10 London Buildings Added To Heritage At Risk Register

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By M@ Last edited 7 months ago

Last Updated 09 November 2023

10 London Buildings Added To Heritage At Risk Register
The church of St George in the East
St George in the East. Image Matt Brown

If you enjoy London's history, then take a look at Londonist: Time Machine, our weekly free newsletter all about the city's past.

Historic England has published its annual Heritage At Risk register, which tracks buildings and landscapes that might be lost thanks to "neglect, decay or inappropriate development". The London section contains ten new entries (detailed below).

Overall, some 599 historic buildings are deemed at risk in the Greater London area, including 392 that have Grade I, II* or II status, or carry some other heritage rating.

As ever, the list comes with a dollop of heartening news. 41 London sites that were previously on the list were saved in 2023, with the help of local communities, charities, private funders and lottery cash. These include such landmarks as the former Royal London Hospital in Whitechapel (now Tower Hamlets town hall), Upminster Windmill, and that curious electricity substation in Wimbledon that looks a bit like a Tardis.

The ten London buildings added to the "At Risk" register in 2023 are:

Catacombs of brick
Clerkenwell House of Detention. A former prison, then museum, occasionally used for film shoots but currently empty. Image Matt Brown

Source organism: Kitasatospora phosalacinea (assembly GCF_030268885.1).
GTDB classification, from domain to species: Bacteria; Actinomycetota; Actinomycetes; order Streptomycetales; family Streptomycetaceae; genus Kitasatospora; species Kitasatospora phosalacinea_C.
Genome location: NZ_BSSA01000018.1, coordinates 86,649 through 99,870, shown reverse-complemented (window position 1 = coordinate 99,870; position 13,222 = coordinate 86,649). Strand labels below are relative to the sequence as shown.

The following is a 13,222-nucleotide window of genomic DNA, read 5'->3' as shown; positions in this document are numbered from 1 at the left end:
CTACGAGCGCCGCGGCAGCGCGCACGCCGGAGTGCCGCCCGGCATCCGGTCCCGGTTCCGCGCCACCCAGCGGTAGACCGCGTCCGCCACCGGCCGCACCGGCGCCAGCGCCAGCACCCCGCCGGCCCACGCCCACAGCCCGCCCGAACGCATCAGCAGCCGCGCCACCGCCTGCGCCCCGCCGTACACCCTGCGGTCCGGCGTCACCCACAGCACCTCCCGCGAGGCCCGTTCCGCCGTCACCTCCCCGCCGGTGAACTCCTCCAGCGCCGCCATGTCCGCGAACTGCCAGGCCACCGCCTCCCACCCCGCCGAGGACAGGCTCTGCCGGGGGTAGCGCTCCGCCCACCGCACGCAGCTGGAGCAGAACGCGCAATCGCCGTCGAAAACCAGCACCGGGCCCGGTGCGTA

House of Detention, Clerkenwell: A former prison, the subterranean structure is lying empty and unloved. Round the corner, the church of St James remains on the list from previous years.

Library, public baths and wash house, Southwark: The building on Wells Way is now a boxing gym, but parts of the structure remain unused and at risk of deterioration.

Livesey Hall War Memorial, Perry Hill: A memorial to gas company workers in Sydenham, with missing plaques and general poor condition.

London Chest Hospital, Bethnal Green: A Victorian hospital currently vacant and facing various issues, including water ingress.

Manor Farmhouse, Harmondsworth: A grade II-listed villa that's lying vacant. Has suffered lead theft and other vandalism.

Repository Woods, Greenwich: The only new London entry that isn't a building, Repository Woods is an historic military training ground with public access, but little active management.

Shrapnel marks on St Clement Danes church
St Clement Danes still carries the scars of the second world war... although that's not why it's at risk. Image Matt Brown

St Clement Danes, Strand: A reminder that even prominent, central London buildings can find themselves in trouble. St Clement Danes is a Wren church that was badly damaged in the war, repaired, and dedicated to the RAF. It is currently suffering from cracks to the spire and problems with the lead roof.

St George in the East: Much-celebrated Nicholas Hawksmoor church near Shadwell, heavily damaged in the second world war, since restored but is now suffering water damage. It is Grade I listed, the most important heritage status.

St Peter's, Bethnal Green: Bethnal Green already had two churches on the list and now adds a third. St Peter's is experiencing numerous problems including asbestos issues.

Upminster Tithe Barn: Rare surviving 15th century barn that now houses the Museum of Nostalgia. Its thatched roof is in poor repair.

It should be noted that many of these buildings already have plans in place to fix their various issues, and none are in imminent risk of destruction.

The full report for London and the south-east can be found here (PDF), with information about the picture across the rest of England here.